From Residential Instructor at Grafton to University President

February 17, 2015

Dr. Diane Melby started her career with Grafton in 1979 and spent 13 years with the company. This summer, she will be transitioning into a new role as President of Our Lady of the Lake University, in San Antonio, Texas. During the rigorous interview process to become a university president, something took Diane by surprise. She was asked multiple questions by numerous people about her time at Grafton, the experience on the furthest reaches of her resume.

They were impressed and interested in the time she spent with children with special needs. They could have asked about the strong higher education credentials that landed her the interview or how she was planning on replicating the 65 and 26 million dollar fundraising campaigns at her current position. But, they were perhaps more interested in her work at Grafton.

Recently, I had an opportunity to interview Diane to learn more about her journey from Grafton to university president.

Diane Melby Headshot

What is your current position, and what are its overall job functions and responsibilities?

My current role is vice president of advancement at Shepherd University, in Shepherdstown, West Virginia. I am responsible for the external functions of the university. This entails fundraising, alumni affairs, government relations such as acquiring grants, university communications (website, media, press releases), and outreach.

What is your typical workday like?

The best part about my job is that I never have a typical day. One day I may be meeting with community members and alumni about fundraising to execute the strategic plan for a new building on campus. Another day I could be travelling to support the football team in the playoffs.

I oversee a moderate size staff, I am constantly talking with them, receiving updates on their initiatives, discussing ways to circumnavigate issues, and helping them meet their goals.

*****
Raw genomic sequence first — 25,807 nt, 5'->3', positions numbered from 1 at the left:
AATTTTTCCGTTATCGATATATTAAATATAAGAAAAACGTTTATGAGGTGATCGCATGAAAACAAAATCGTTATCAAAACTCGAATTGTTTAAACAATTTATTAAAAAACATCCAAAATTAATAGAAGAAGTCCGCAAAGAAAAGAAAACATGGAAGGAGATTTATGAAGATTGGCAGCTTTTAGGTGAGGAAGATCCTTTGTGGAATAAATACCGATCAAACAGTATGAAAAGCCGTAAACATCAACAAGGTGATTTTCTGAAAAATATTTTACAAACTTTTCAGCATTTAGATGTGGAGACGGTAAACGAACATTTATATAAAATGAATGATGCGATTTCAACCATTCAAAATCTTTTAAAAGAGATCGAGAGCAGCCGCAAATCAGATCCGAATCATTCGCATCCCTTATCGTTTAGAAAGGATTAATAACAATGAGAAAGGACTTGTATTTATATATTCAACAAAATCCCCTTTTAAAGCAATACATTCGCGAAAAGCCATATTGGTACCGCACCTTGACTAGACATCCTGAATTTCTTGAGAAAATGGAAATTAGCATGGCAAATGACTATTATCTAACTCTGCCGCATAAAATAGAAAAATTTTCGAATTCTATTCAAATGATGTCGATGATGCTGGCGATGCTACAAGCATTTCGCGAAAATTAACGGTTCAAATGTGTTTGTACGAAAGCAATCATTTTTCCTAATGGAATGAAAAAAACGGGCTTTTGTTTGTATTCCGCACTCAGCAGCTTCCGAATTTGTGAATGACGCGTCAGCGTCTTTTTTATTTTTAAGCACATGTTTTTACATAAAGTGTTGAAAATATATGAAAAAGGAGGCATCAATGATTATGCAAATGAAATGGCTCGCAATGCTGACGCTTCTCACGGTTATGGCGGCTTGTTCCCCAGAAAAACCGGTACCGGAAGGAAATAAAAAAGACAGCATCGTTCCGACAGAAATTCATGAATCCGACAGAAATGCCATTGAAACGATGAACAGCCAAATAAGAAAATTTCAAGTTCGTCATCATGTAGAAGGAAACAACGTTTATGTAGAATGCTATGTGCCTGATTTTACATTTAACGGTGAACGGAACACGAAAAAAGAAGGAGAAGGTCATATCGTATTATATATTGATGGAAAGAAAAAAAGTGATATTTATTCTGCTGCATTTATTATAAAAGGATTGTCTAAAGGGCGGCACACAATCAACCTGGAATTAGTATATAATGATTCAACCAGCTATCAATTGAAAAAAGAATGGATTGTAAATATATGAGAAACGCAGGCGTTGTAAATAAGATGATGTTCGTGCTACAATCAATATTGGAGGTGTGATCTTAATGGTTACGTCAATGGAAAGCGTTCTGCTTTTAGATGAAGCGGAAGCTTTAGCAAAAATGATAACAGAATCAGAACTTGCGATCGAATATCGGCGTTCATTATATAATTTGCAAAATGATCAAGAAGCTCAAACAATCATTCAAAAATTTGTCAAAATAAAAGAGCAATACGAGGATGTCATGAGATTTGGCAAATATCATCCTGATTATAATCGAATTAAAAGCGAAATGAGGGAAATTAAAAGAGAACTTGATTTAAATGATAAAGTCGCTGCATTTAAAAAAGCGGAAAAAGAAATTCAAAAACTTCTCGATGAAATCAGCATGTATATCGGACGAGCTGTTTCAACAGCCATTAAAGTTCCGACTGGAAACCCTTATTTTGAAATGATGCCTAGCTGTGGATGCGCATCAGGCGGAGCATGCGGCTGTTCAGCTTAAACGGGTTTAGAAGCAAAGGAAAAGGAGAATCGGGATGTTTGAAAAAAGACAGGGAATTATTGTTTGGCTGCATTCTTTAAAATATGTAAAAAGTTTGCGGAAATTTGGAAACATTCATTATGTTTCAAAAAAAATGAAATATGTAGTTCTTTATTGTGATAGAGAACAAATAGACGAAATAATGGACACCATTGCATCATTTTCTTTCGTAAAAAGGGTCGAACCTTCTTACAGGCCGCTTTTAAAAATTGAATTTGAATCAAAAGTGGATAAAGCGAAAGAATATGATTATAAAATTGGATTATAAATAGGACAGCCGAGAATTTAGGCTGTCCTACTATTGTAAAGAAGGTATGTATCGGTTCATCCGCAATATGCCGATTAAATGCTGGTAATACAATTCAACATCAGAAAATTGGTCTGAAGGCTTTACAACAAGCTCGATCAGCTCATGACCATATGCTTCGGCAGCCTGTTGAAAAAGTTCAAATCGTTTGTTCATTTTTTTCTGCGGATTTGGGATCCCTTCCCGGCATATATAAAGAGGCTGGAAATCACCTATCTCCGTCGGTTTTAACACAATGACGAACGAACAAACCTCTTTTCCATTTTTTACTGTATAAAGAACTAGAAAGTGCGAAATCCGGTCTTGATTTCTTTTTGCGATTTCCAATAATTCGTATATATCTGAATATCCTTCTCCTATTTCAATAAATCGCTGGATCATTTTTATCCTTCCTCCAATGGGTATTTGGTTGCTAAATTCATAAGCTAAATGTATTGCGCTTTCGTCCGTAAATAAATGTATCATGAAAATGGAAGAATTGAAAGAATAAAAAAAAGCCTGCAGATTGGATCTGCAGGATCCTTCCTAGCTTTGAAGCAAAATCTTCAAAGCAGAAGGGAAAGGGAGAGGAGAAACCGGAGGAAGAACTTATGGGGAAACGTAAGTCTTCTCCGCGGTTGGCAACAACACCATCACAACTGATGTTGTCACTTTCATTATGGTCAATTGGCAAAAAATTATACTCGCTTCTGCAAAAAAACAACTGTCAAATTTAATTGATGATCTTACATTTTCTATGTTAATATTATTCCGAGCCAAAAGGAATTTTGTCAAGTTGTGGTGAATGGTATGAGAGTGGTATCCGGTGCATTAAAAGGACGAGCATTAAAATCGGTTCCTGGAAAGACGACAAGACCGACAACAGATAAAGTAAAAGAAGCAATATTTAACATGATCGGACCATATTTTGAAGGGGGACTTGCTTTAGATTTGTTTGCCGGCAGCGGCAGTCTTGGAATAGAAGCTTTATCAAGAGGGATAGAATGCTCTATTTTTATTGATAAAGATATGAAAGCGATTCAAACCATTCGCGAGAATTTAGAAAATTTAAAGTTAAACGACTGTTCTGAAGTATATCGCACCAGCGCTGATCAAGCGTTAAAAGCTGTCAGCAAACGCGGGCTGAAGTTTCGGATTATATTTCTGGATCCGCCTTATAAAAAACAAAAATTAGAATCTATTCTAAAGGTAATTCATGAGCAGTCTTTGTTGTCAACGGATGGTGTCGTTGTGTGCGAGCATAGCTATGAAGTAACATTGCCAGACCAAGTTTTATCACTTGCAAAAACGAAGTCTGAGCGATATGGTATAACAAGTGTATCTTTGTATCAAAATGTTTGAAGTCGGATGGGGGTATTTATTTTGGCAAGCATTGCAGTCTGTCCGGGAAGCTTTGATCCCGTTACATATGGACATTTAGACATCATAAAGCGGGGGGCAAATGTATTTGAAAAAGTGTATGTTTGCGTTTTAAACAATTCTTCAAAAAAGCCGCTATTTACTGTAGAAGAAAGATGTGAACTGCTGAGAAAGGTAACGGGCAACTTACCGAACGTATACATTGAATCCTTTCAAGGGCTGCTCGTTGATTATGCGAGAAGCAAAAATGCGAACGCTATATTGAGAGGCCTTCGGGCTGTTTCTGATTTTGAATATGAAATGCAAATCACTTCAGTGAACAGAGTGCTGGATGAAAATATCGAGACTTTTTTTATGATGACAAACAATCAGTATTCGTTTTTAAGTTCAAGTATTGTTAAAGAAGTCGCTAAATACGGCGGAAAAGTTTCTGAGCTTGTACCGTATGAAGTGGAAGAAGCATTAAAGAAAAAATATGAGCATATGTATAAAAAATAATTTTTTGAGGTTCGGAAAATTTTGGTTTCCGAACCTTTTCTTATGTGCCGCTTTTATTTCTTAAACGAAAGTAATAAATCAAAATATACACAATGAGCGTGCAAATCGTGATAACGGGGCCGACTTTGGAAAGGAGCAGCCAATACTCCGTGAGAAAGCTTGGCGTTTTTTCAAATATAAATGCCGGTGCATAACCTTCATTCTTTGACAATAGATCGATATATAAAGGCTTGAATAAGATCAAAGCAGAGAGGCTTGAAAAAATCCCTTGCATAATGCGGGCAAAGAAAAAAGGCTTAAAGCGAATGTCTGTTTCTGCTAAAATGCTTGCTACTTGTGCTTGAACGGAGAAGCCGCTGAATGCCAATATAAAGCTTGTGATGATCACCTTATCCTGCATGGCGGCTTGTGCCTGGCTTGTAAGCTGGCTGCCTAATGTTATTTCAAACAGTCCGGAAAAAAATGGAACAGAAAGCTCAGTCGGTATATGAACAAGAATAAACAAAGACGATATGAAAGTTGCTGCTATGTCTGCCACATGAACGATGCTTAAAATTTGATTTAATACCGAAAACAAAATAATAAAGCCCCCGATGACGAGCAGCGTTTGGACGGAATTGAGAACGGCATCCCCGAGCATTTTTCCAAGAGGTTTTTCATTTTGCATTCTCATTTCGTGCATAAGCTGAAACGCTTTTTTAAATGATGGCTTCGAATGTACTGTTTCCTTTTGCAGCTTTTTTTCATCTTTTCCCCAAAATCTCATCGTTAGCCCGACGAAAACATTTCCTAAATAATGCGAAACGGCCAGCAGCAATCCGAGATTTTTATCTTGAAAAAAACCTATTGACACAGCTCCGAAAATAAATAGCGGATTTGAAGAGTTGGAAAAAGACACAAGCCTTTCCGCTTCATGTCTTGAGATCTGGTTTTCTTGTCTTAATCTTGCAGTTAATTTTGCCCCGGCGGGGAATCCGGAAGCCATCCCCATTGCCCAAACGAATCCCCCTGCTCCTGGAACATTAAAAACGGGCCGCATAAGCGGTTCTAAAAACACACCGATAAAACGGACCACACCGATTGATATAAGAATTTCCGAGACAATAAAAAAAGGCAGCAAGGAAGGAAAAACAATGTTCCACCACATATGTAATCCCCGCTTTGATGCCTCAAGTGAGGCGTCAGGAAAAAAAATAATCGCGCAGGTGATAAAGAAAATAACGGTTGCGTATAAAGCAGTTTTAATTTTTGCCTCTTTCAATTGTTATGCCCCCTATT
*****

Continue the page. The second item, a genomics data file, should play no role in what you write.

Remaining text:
A big part of my job is community relations: meeting with community members, students, alumni, faculty, etc. to obtain feedback that will help shape the direction in which the university is headed. I chair the university’s strategic planning committee, and that means I have to understand what all the constituencies want and facilitate these groups coming together because they all have a voice and a role to play in the strategic plan we have for the university moving forward.

A big part of my role is to collaborate with the other members of the executive staff to make sure that the university is progressing. Together, we’re continuously working on the fundamentals like enrollment, budgeting, campus climate, and communications.

What were your position and duties when you worked at Grafton?

Grafton was my first job out of college with a bachelor’s of science in therapeutic recreation.I started my work there in 1979, andI held various roles for 13 years.I was a residential instructor for two years at the Berryville campus and two years in Millwood.For those of you who haven’t worked at Grafton for very long, Millwood is the place you hear some of our more tenured employees refer towhen they talk about “the old’ red school house.” The role was very similar to the current role of residential instructor.